By Francis Moran
One of the more thought-provoking presentations at last week’s International Startup Festival was by Randy Smerik, a serial entrepreneur who has lived through more than one startup, venture capital investment and eventual acquisition. His personal experience added a significant note of authenticity to his session, “Build 2B Bought,” but it was the statistics he presented that really got me thinking.
Let me summarise Smerik’s narrative.
- There is a 90 percent chance that the eventual liquidity event for a startup will be its acquisition by another company.
- The average merger-and-acquisition (M&A) exit is worth $20 million.
- A VC investing only $2 million into a company and acquiring 20 percent of its equity based on a $10-million post-money valuation will need to earn $20 million on that investment to get the minimum 10x return that VCs target from each investment. (Admittedly, Smerik did acknowledge that most funds get a 20x to 30x return from two out of every 10 investments they make, with the other eight returning little or nothing.)
- At a 20 percent ownership level by the VC, that means the company must sell for $100 million.
- But the average M&A deal is only $20 million.
As Smerik said, “Yikes! This is a problem.”
And it’s a problem for any group of founders who find themselves favourably considering the chance to be bought for a sum that represents a multi-million-dollar payday for them, probably a pretty decent return for their early angel investors, but something less than the minimum 10x desired by their VC investors, who then spike the deal.
In the scenario outlined to the right, the VCs would probably invoke the protective provisions they insisted on when they put in their money and veto the deal, insisting that the company continue to operate until it grew to be worth much, much more. Think for a minute what that would do for founders who saw their golden ring snatched away from them but who still had to labour each day on a project they had been quite willing to sell off.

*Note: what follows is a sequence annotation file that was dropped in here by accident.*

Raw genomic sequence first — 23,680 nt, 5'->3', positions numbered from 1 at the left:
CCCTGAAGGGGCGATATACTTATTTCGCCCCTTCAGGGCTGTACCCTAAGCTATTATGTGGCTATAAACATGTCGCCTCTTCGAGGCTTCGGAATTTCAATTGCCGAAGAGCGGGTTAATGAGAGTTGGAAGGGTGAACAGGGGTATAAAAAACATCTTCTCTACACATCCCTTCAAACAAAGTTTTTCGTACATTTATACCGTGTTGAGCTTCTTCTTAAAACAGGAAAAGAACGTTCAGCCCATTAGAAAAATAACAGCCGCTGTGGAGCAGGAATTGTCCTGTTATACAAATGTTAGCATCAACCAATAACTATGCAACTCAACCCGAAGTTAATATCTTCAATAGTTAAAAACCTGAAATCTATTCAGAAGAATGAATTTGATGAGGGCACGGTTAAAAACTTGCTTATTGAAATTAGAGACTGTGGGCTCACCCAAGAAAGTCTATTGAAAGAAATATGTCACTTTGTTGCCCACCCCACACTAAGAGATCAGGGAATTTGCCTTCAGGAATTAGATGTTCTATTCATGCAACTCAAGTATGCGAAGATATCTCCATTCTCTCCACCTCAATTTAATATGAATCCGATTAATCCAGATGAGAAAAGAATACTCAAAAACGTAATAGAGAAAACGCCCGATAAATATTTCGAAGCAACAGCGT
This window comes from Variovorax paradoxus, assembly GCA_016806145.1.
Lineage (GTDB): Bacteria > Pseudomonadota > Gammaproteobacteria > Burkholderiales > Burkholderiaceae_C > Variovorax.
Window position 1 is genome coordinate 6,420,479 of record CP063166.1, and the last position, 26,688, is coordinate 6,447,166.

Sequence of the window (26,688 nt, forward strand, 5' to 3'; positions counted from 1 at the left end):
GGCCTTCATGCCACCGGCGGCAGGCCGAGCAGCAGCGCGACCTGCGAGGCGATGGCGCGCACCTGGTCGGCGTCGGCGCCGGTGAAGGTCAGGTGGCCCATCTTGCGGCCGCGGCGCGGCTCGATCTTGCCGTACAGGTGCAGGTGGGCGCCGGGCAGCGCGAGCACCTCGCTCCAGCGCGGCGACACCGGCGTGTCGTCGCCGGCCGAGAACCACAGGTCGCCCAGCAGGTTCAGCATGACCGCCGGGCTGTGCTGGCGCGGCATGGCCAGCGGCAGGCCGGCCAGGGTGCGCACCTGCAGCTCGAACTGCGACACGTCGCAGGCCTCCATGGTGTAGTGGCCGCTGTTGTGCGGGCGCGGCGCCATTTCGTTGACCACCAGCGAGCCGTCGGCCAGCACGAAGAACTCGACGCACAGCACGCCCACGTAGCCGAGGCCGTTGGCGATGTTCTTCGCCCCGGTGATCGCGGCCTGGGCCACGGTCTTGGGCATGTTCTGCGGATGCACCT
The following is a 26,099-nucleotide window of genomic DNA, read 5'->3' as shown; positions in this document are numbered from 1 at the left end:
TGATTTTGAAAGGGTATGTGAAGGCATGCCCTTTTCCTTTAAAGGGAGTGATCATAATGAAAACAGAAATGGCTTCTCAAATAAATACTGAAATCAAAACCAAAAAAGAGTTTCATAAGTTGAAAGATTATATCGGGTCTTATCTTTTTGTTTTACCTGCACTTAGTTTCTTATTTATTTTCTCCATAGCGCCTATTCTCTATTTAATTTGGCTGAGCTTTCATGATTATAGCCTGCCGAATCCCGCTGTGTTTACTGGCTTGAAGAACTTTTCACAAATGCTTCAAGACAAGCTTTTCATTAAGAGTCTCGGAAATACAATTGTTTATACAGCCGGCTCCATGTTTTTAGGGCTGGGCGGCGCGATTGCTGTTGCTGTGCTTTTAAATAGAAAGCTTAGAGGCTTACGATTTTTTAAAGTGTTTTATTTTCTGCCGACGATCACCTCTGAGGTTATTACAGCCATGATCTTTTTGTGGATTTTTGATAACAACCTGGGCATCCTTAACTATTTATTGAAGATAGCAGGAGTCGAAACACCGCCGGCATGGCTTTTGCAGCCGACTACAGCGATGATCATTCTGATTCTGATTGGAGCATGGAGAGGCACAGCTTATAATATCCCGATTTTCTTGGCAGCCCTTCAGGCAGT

Just as distressingly, this narrative makes me wonder why anyone would engage in venture capital in the first place. As Fred Wilson details in this post, the 10-year returns for most venture funds were lower than those offered by any of the three major public stock market indices.
I asked Smerik that very question after his presentation. “The business model for VCs does work because in reality, they do get two out of 10 to be that 10x return on their investment.” He acknowledged, however, that “the returns are less (for VC) than (for) standard investments…with much higher risk.”
So why the heck would anyone invest in VC and why the heck would any entrepreneur take the money? The latter is a question I believe more and more entrepreneurs are dramatically answering as they bootstrap their companies and explore alternative funding mechanisms such as crowd funding.
As for why VCs continue to put money in the game? Here’s Smerik again: “People still do it and they do it for a strange reason in the sense that there’s a lot of people with just so much money and they have to put it to work. And they’re willing to take that risk.”